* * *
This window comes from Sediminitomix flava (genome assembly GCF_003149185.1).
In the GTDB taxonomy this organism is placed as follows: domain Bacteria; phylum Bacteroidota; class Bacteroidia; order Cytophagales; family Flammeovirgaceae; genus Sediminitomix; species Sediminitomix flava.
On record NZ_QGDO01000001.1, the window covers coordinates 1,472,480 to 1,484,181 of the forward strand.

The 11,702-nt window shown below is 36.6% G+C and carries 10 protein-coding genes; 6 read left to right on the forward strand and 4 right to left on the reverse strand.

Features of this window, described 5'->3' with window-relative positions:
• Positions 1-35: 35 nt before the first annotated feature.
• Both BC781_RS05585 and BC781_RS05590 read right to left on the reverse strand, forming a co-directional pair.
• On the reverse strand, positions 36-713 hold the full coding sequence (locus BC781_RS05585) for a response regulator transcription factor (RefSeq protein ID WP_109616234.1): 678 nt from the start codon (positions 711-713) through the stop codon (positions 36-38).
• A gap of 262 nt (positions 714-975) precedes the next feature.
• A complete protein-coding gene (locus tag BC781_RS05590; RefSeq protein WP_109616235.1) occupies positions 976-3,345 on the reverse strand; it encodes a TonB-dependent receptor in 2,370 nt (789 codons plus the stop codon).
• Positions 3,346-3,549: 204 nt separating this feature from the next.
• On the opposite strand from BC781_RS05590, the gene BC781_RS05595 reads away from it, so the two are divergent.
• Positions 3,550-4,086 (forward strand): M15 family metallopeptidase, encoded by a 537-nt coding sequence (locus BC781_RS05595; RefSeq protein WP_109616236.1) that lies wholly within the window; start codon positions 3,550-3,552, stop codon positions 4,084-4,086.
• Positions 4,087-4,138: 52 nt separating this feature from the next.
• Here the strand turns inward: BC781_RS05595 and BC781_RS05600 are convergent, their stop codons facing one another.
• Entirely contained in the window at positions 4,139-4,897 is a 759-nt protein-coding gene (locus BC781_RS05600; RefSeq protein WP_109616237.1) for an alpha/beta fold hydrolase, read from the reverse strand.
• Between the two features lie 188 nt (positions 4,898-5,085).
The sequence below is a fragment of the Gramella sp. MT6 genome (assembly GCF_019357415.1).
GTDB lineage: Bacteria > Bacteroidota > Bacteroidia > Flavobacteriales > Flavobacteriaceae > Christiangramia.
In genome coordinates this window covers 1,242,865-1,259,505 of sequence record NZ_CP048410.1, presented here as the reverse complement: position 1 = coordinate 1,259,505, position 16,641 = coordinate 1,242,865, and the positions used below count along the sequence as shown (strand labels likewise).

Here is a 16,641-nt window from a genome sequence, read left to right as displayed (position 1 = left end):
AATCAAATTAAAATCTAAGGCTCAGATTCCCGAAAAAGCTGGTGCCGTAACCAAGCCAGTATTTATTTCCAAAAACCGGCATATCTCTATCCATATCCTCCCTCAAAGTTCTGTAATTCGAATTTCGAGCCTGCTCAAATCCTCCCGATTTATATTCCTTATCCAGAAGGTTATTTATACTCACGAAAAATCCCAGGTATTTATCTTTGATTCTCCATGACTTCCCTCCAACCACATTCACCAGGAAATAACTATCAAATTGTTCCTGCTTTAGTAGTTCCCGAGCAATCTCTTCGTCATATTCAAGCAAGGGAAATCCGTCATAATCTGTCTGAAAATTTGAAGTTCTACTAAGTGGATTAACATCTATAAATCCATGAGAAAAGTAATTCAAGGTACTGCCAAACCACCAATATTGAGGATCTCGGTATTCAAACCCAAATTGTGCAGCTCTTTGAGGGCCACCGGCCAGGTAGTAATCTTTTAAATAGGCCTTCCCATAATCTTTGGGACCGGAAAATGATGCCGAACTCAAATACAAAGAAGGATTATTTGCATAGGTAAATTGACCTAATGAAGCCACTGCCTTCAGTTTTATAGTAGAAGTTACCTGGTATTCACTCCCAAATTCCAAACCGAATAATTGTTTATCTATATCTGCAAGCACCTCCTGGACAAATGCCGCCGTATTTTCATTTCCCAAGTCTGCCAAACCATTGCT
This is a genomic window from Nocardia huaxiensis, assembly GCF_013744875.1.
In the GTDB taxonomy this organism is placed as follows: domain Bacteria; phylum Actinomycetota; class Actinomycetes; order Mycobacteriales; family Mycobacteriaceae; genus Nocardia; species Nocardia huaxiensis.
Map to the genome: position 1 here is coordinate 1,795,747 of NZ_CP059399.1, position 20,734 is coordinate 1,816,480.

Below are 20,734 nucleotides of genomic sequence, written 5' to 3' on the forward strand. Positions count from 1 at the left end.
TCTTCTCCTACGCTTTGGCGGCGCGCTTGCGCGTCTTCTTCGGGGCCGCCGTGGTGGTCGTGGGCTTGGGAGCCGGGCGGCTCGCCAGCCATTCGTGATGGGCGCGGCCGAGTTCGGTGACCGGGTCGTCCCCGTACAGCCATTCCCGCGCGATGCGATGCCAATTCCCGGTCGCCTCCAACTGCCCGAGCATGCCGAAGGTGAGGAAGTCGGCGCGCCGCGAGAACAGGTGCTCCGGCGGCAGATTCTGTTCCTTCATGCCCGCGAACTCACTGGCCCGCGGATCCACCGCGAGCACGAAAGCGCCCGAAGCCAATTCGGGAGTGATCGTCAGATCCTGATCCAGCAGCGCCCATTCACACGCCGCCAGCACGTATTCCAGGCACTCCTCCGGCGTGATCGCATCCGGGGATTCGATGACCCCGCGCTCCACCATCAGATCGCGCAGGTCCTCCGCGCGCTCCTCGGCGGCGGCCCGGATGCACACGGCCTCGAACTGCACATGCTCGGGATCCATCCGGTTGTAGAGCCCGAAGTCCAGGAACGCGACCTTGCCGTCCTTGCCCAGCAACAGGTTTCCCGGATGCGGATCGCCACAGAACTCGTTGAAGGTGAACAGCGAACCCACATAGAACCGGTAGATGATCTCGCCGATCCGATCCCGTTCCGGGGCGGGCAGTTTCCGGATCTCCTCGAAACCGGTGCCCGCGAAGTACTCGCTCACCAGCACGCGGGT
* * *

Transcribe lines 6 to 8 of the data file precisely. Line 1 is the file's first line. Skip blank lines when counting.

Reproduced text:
• Positions 1-35: 35 nt before the first annotated feature.
• Both BC781_RS05585 and BC781_RS05590 read right to left on the reverse strand, forming a co-directional pair.
• On the reverse strand, positions 36-713 hold the full coding sequence (locus BC781_RS05585) for a response regulator transcription factor (RefSeq protein ID WP_109616234.1): 678 nt from the start codon (positions 711-713) through the stop codon (positions 36-38).